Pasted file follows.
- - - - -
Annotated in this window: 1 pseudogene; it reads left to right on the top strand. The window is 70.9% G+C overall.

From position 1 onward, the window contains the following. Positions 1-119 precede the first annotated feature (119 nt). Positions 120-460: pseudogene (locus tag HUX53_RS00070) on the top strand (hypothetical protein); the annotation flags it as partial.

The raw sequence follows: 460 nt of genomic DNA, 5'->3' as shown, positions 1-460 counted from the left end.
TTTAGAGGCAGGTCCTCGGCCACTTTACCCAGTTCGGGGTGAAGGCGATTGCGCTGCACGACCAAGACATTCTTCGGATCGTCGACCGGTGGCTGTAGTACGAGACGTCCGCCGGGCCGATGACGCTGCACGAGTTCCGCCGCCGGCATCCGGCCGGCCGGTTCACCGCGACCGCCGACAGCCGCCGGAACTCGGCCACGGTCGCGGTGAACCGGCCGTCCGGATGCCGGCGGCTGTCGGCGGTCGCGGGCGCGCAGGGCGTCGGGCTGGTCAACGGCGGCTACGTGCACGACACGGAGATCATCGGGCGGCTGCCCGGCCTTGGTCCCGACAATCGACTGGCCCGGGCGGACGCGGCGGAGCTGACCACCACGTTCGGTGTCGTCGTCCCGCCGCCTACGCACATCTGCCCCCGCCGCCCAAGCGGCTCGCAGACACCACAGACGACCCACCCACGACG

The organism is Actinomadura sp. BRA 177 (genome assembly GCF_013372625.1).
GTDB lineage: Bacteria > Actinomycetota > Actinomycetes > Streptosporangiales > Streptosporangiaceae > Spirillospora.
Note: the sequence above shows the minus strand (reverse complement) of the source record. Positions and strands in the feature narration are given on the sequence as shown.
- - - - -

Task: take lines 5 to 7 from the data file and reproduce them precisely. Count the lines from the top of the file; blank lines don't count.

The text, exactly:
The organism is Actinomadura sp. BRA 177 (genome assembly GCF_013372625.1).
GTDB lineage: Bacteria > Actinomycetota > Actinomycetes > Streptosporangiales > Streptosporangiaceae > Spirillospora.
Note: the sequence above shows the minus strand (reverse complement) of the source record. Positions and strands in the feature narration are given on the sequence as shown.